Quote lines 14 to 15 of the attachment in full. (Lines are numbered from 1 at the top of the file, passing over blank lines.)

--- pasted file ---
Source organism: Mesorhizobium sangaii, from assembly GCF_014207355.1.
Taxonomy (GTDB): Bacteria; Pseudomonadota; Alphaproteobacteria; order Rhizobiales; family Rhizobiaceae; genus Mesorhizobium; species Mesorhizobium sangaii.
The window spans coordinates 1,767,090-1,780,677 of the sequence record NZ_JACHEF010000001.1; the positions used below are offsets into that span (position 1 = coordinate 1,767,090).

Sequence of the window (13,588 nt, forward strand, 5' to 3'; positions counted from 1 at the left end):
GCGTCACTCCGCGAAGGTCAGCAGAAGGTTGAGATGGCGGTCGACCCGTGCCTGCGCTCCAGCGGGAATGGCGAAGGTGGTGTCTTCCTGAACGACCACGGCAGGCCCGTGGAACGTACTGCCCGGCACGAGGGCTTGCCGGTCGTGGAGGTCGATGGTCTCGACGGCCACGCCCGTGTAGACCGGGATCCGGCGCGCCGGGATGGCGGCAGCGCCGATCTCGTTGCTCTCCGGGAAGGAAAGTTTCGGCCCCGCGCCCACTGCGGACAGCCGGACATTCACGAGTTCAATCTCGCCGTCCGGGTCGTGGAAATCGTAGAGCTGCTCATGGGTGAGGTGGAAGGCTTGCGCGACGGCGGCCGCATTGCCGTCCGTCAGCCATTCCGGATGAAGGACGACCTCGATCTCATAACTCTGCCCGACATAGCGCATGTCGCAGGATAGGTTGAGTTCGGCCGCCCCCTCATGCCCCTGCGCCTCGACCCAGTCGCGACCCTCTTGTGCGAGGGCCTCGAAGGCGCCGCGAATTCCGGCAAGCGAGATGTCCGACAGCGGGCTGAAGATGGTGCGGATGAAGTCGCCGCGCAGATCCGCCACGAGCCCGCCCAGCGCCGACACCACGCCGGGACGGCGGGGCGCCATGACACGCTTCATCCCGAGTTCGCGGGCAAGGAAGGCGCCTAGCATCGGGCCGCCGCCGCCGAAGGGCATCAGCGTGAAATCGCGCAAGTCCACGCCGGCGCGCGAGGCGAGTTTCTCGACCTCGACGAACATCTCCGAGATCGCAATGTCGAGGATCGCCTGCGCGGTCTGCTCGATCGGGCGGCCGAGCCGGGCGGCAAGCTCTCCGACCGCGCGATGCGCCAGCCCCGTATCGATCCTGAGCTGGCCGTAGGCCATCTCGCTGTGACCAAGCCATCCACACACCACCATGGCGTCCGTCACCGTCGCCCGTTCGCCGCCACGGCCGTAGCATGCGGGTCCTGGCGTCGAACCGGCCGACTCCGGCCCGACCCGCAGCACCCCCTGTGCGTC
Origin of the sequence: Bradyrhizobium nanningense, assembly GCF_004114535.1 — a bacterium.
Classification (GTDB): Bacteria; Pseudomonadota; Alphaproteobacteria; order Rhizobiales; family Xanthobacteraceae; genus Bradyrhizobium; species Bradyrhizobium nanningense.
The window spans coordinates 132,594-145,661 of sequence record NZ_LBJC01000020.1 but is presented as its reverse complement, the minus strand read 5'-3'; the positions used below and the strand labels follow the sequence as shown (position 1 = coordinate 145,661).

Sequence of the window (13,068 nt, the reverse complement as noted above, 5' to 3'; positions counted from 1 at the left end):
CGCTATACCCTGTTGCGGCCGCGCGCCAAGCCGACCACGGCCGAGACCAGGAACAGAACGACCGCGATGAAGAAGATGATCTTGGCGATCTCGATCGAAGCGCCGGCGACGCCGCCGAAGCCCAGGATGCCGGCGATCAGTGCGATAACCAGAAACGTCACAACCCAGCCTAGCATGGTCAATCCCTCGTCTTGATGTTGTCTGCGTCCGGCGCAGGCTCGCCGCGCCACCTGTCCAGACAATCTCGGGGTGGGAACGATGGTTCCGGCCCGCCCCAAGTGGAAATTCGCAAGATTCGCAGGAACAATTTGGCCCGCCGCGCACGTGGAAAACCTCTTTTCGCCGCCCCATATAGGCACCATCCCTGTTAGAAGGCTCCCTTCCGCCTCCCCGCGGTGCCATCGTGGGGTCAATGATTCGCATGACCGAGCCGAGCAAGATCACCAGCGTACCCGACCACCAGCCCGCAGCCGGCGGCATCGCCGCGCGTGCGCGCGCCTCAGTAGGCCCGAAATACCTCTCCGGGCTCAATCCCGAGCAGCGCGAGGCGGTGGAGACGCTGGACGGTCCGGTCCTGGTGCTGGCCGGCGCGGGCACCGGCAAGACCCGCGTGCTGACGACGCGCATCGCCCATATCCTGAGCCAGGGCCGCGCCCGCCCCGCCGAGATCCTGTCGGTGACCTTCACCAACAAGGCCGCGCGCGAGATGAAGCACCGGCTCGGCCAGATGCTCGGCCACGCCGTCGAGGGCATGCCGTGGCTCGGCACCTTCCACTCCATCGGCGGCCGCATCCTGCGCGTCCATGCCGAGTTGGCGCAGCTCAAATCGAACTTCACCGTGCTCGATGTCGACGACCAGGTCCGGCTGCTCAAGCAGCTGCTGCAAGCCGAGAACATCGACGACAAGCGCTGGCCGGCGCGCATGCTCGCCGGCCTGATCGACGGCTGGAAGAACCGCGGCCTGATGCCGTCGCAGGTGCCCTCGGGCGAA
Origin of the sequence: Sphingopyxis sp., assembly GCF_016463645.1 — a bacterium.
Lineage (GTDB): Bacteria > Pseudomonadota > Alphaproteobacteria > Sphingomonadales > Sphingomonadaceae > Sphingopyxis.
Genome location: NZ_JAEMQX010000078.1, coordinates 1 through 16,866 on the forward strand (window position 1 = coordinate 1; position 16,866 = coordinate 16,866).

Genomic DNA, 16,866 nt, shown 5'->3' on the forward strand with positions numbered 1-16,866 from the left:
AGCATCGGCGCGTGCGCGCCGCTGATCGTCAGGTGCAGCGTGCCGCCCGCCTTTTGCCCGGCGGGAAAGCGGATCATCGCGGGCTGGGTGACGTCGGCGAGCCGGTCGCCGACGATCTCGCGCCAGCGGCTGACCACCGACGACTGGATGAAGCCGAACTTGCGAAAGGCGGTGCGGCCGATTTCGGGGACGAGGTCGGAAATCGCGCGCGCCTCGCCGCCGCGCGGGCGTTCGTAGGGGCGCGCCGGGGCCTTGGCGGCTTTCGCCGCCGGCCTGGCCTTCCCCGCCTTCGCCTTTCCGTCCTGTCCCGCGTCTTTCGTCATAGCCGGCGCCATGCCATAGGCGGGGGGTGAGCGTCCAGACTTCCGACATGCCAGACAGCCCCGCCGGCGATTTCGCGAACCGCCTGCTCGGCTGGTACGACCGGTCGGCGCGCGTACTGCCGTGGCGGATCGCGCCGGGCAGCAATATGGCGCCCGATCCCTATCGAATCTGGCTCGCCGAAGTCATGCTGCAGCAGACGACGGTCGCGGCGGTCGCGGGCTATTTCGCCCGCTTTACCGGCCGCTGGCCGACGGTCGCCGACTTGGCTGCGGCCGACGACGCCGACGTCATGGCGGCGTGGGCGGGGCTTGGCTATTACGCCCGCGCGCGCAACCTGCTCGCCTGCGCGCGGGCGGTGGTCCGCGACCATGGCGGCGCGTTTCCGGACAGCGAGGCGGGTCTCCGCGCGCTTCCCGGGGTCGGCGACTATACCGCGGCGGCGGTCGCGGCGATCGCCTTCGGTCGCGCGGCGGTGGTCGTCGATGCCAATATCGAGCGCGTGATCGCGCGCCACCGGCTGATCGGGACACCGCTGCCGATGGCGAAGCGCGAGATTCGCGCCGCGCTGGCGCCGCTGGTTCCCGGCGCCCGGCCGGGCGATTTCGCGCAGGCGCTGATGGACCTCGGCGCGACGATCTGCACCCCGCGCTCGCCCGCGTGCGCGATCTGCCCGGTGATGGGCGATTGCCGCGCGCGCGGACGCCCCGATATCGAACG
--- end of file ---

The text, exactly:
Genomic DNA, 16,866 nt, shown 5'->3' on the forward strand with positions numbered 1-16,866 from the left:
AGCATCGGCGCGTGCGCGCCGCTGATCGTCAGGTGCAGCGTGCCGCCCGCCTTTTGCCCGGCGGGAAAGCGGATCATCGCGGGCTGGGTGACGTCGGCGAGCCGGTCGCCGACGATCTCGCGCCAGCGGCTGACCACCGACGACTGGATGAAGCCGAACTTGCGAAAGGCGGTGCGGCCGATTTCGGGGACGAGGTCGGAAATCGCGCGCGCCTCGCCGCCGCGCGGGCGTTCGTAGGGGCGCGCCGGGGCCTTGGCGGCTTTCGCCGCCGGCCTGGCCTTCCCCGCCTTCGCCTTTCCGTCCTGTCCCGCGTCTTTCGTCATAGCCGGCGCCATGCCATAGGCGGGGGGTGAGCGTCCAGACTTCCGACATGCCAGACAGCCCCGCCGGCGATTTCGCGAACCGCCTGCTCGGCTGGTACGACCGGTCGGCGCGCGTACTGCCGTGGCGGATCGCGCCGGGCAGCAATATGGCGCCCGATCCCTATCGAATCTGGCTCGCCGAAGTCATGCTGCAGCAGACGACGGTCGCGGCGGTCGCGGGCTATTTCGCCCGCTTTACCGGCCGCTGGCCGACGGTCGCCGACTTGGCTGCGGCCGACGACGCCGACGTCATGGCGGCGTGGGCGGGGCTTGGCTATTACGCCCGCGCGCGCAACCTGCTCGCCTGCGCGCGGGCGGTGGTCCGCGACCATGGCGGCGCGTTTCCGGACAGCGAGGCGGGTCTCCGCGCGCTTCCCGGGGTCGGCGACTATACCGCGGCGGCGGTCGCGGCGATCGCCTTCGGTCGCGCGGCGGTGGTCGTCGATGCCAATATCGAGCGCGTGATCGCGCGCCACCGGCTGATCGGGACACCGCTGCCGATGGCGAAGCGCGAGATTCGCGCCGCGCTGGCGCCGCTGGTTCCCGGCGCCCGGCCGGGCGATTTCGCGCAGGCGCTGATGGACCTCGGCGCGACGATCTGCACCCCGCGCTCGCCCGCGTGCGCGATCTGCCCGGTGATGGGCGATTGCCGCGCGCGCGGACGCCCCGATATCGAACG